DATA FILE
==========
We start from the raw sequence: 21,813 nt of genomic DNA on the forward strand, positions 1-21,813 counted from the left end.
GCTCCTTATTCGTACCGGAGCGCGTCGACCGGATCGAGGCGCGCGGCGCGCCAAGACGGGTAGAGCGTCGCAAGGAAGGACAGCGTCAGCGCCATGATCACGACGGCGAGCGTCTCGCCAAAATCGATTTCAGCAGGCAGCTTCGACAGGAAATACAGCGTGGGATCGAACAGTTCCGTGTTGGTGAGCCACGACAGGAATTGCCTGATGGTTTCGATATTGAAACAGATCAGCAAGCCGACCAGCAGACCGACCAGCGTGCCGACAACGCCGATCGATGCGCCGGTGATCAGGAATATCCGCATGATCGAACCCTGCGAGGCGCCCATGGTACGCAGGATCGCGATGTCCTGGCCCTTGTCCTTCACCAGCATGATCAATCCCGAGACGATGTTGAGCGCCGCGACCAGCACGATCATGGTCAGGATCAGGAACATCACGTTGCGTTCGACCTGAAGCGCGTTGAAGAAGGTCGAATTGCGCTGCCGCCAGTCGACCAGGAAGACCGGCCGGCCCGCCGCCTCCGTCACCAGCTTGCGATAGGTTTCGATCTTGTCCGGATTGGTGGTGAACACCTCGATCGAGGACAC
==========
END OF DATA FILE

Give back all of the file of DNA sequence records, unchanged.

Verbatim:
We start from the raw sequence: 21,813 nt of genomic DNA on the forward strand, positions 1-21,813 counted from the left end.
GCTCCTTATTCGTACCGGAGCGCGTCGACCGGATCGAGGCGCGCGGCGCGCCAAGACGGGTAGAGCGTCGCAAGGAAGGACAGCGTCAGCGCCATGATCACGACGGCGAGCGTCTCGCCAAAATCGATTTCAGCAGGCAGCTTCGACAGGAAATACAGCGTGGGATCGAACAGTTCCGTGTTGGTGAGCCACGACAGGAATTGCCTGATGGTTTCGATATTGAAACAGATCAGCAAGCCGACCAGCAGACCGACCAGCGTGCCGACAACGCCGATCGATGCGCCGGTGATCAGGAATATCCGCATGATCGAACCCTGCGAGGCGCCCATGGTACGCAGGATCGCGATGTCCTGGCCCTTGTCCTTCACCAGCATGATCAATCCCGAGACGATGTTGAGCGCCGCGACCAGCACGATCATGGTCAGGATCAGGAACATCACGTTGCGTTCGACCTGAAGCGCGTTGAAGAAGGTCGAATTGCGCTGCCGCCAGTCGACCAGGAAGACCGGCCGGCCCGCCGCCTCCGTCACCAGCTTGCGATAGGTTTCGATCTTGTCCGGATTGGTGGTGAACACCTCGATCGAGGACAC